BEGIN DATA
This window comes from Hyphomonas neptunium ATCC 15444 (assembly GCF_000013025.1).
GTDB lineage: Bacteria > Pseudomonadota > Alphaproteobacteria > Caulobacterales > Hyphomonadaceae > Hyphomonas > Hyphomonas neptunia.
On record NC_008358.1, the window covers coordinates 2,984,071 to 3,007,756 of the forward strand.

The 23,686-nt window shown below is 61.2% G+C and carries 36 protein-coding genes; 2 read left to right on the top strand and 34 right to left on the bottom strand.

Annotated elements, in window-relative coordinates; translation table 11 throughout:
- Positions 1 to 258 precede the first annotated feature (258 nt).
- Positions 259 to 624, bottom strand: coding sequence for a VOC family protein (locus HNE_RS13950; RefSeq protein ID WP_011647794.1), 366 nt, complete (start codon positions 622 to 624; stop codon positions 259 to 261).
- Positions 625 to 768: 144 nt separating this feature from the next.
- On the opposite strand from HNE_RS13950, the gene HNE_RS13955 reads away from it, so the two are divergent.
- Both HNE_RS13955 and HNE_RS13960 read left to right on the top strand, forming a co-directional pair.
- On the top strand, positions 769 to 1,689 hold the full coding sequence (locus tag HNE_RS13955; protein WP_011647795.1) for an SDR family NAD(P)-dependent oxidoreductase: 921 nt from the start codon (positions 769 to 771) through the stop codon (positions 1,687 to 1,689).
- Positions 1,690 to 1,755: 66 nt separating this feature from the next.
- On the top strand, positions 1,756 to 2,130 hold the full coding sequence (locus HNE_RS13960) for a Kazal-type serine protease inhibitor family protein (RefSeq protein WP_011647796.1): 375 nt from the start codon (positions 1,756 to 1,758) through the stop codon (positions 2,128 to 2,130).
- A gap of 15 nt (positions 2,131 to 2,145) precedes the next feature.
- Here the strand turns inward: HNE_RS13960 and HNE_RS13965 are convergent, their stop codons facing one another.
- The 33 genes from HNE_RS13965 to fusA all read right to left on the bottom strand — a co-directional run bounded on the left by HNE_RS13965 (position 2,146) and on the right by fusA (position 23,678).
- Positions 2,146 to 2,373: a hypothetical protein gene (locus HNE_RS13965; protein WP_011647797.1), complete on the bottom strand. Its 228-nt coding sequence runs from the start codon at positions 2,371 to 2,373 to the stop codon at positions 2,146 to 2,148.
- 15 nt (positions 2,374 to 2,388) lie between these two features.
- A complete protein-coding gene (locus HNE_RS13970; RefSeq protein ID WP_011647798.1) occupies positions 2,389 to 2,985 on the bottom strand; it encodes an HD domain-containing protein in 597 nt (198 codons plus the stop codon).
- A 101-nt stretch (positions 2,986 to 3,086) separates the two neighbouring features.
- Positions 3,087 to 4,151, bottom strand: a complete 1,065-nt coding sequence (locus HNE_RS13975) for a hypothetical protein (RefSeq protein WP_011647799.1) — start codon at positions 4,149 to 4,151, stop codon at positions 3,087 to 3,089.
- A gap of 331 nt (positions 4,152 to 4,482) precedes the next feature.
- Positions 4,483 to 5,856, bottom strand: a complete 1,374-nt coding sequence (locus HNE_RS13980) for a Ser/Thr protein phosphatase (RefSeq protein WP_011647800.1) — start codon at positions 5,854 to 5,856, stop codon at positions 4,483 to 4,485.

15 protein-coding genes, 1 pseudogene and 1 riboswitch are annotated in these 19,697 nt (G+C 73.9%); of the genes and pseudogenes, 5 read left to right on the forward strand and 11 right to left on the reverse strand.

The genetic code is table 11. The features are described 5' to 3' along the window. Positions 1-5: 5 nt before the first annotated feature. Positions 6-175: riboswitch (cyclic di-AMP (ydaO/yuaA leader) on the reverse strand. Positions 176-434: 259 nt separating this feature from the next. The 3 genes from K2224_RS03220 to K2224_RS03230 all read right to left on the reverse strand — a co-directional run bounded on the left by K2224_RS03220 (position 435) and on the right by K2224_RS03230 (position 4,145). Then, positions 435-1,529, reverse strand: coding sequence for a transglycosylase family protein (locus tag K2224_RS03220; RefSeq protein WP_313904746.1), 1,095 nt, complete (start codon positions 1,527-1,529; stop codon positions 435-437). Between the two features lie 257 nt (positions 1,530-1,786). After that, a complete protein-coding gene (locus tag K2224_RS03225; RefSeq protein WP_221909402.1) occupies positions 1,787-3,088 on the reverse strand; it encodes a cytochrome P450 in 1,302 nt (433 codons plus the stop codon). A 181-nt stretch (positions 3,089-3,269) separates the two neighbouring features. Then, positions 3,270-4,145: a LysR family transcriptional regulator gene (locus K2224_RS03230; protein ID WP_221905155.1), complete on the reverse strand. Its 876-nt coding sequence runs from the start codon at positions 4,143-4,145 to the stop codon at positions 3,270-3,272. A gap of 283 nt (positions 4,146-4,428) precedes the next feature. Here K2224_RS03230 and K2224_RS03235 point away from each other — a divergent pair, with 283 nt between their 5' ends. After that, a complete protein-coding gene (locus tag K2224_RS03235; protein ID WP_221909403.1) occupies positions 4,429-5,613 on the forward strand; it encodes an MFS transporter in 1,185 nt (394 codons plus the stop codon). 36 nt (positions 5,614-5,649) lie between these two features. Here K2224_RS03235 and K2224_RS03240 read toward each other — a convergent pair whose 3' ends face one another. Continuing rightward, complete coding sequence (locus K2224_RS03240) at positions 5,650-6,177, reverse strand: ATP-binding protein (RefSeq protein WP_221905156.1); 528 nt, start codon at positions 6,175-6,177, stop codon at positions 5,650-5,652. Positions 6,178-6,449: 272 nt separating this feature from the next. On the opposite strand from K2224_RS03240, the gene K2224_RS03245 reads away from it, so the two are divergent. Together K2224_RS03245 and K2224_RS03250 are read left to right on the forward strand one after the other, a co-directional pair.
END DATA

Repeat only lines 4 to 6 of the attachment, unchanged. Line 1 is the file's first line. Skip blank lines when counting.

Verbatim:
The 23,686-nt window shown below is 61.2% G+C and carries 36 protein-coding genes; 2 read left to right on the top strand and 34 right to left on the bottom strand.

Annotated elements, in window-relative coordinates; translation table 11 throughout:
- Positions 1 to 258 precede the first annotated feature (258 nt).